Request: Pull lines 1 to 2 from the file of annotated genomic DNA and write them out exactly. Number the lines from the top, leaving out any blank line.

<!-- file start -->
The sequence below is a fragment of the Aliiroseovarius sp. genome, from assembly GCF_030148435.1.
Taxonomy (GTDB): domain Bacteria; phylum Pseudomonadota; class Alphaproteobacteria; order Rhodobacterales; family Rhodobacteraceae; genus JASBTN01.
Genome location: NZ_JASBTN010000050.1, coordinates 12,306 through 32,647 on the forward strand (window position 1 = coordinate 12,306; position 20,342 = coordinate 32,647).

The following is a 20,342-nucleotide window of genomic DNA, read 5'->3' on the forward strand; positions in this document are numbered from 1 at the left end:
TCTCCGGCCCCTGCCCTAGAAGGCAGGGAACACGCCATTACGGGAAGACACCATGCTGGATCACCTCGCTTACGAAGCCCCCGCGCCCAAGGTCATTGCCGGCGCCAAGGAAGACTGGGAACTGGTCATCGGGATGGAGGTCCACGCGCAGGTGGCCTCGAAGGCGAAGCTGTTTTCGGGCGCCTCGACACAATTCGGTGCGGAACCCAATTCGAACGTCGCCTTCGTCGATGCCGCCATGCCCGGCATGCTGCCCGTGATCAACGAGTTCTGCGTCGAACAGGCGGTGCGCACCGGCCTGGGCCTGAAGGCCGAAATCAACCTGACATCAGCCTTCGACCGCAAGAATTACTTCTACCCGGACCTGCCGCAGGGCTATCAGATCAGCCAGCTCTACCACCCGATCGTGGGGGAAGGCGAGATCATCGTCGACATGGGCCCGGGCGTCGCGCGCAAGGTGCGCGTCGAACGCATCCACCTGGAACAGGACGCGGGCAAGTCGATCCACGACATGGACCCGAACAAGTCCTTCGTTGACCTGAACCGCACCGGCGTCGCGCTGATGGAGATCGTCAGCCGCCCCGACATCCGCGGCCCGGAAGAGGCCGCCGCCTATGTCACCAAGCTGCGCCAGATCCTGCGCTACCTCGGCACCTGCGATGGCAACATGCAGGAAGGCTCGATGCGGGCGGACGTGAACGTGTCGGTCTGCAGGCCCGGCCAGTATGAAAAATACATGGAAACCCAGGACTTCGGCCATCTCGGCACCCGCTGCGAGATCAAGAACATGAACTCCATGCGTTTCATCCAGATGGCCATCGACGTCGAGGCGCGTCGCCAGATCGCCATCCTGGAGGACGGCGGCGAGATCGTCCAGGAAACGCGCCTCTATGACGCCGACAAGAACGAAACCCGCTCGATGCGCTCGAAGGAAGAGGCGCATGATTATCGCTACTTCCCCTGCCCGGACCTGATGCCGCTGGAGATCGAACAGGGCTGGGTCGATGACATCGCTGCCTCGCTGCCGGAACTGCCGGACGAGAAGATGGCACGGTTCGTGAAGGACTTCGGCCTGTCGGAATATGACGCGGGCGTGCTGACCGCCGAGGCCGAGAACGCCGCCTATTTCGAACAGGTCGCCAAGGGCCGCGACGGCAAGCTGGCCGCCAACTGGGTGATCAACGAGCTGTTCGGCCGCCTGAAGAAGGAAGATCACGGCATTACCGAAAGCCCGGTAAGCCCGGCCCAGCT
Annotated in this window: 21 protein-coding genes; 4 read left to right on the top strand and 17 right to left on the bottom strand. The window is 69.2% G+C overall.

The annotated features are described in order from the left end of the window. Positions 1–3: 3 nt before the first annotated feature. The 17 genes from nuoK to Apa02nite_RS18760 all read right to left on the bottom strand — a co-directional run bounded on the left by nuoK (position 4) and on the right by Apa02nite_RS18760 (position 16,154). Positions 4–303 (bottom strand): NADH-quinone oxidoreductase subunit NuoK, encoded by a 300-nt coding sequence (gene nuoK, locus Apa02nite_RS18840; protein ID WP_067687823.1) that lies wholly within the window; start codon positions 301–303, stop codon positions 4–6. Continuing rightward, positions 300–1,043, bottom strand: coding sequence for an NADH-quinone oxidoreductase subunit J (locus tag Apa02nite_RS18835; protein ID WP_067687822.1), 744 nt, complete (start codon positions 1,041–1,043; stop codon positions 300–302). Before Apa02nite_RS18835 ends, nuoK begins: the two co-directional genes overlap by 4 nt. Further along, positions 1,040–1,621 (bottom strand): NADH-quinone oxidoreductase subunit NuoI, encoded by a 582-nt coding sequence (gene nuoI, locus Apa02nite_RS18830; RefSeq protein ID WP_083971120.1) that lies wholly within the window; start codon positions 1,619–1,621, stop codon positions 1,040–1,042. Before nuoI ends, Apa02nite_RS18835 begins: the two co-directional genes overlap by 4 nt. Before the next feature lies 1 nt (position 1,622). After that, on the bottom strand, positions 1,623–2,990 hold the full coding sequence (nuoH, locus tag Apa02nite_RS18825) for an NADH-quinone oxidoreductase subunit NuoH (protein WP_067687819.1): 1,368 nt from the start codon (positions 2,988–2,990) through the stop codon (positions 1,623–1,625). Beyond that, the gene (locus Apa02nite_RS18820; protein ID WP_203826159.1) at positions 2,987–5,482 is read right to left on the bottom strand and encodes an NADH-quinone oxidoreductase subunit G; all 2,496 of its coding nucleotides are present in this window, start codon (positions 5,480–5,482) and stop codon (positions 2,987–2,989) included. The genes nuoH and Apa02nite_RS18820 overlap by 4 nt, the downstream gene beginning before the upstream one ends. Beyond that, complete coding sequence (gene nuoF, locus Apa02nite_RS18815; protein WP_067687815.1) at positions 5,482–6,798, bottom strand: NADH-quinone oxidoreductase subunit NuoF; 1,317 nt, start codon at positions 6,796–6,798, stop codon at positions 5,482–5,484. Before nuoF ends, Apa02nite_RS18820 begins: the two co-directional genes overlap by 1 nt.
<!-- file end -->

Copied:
The sequence below is a fragment of the Aliiroseovarius sp. genome, from assembly GCF_030148435.1.
Taxonomy (GTDB): domain Bacteria; phylum Pseudomonadota; class Alphaproteobacteria; order Rhodobacterales; family Rhodobacteraceae; genus JASBTN01.